Launching at the same time as the Man Out of Time album is Brod’s autobiography of the same name. It’s a project that he felt he needed to do rather than wanted to.
“I needed to do it because I was 70,” he states. “When I was about 40, Toby Creswell lined me up with a publisher In Sydney and I started to wrote one but he didn’t like it and I didn’t particularly like it. It took a long time to write and I didn’t really want to do anything until I was 70. I mean Justin Bieber, My Life … you know, I mean give the guy a break, he has another 50 to go! I started writing down anecdotes and things that I remembered. Then a dear friend of mine, John Tate who used to run Essendon CDs, he helped out with John Dubois (Dingoes band member) book, ‘Dingoes Lament’ and tried to make some sense of that. With mine, he didn’t write it but he edited it and he whipped me. As we were going along, he’d say we need a bit more here and a bit more there. So I would go away and write it. I needed a sergeant in my ear yelling in my ear to finish it. I wouldn’t recommend writing a book to anybody to be honest. I tried to make the book not so self-absorbed. I find most rock bios are self absorbed to the degree that they become really difficult to read. I don’t care if you had a relationship with that guitarist’s girlfriend you know, whatever, I just want to hear about the music and he history of it. I wrote it like a pilgrims version … through being a migrant, a tough but rich migrant town and then the bands and the army and all that. It’s not a dissimilar story to a lot of young guys at that time. I tried to give other guys praise and tried to highlight the folk roots scene, which has been a bit neglected. There’s a tendency to look back now and think that Countdown was the wellspring of everything for that period but you forget about the folk shows, the ones that were important to me like GTK and Radio With Pictures because they were live. I’m stunned that we haven’t seen them come out on DVD and given their rightful place as the true wellspring of the scene. GTK and Radio With pictures was warts and all.”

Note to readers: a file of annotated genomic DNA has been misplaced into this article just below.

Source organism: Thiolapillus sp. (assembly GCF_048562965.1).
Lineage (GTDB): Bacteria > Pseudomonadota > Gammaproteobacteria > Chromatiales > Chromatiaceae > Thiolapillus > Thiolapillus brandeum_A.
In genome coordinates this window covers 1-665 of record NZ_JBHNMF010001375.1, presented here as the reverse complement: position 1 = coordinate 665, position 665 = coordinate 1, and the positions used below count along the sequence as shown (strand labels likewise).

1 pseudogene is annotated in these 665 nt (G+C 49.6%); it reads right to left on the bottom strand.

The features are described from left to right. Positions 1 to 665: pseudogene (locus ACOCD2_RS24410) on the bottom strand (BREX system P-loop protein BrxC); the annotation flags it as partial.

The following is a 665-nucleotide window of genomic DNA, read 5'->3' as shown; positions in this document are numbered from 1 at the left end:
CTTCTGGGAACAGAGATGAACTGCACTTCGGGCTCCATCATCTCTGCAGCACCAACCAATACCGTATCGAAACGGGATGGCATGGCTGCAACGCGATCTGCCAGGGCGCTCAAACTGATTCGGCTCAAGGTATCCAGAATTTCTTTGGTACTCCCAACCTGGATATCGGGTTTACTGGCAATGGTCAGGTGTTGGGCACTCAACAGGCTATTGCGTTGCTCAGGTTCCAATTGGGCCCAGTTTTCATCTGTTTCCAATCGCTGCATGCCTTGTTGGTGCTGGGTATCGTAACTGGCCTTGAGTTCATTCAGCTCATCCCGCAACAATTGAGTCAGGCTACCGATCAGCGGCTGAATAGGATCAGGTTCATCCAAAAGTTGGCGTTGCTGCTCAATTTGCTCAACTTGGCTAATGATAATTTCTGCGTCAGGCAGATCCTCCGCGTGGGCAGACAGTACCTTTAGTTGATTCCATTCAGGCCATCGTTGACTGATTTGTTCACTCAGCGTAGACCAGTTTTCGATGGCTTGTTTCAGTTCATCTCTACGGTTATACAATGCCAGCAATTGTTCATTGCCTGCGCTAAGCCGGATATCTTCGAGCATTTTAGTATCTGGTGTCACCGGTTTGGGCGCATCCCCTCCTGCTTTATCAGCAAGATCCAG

With the album and book out now, Brod will be playing some gigs in Melbourne and Sydney, as well as participating in some St Kilda Writers Week events throughout the next week. At some point in the future, we can also look forward to hearing two more albums that he’s currently working on.
“I am coming out and doing some gigs,” says Brod. “I’m not retired but I am an old pensioner dude now. I’ll do as much as I can but as I say, I’m 70 and the phone’s not ringing for me to be on the cover of Vanity Fair. I’m just trying to pack in as much as I can. I am physically OK and there is so much to write about now because everything is so crazy. It’s a crazy time. Everywhere you look, it’s like all the politicians are nuts … maybe they always were.”

MAN OUT OF TIME album is out now through Bloodlines
MAN OUT OF TIME book is out now through Starman Books

brodericksmith.com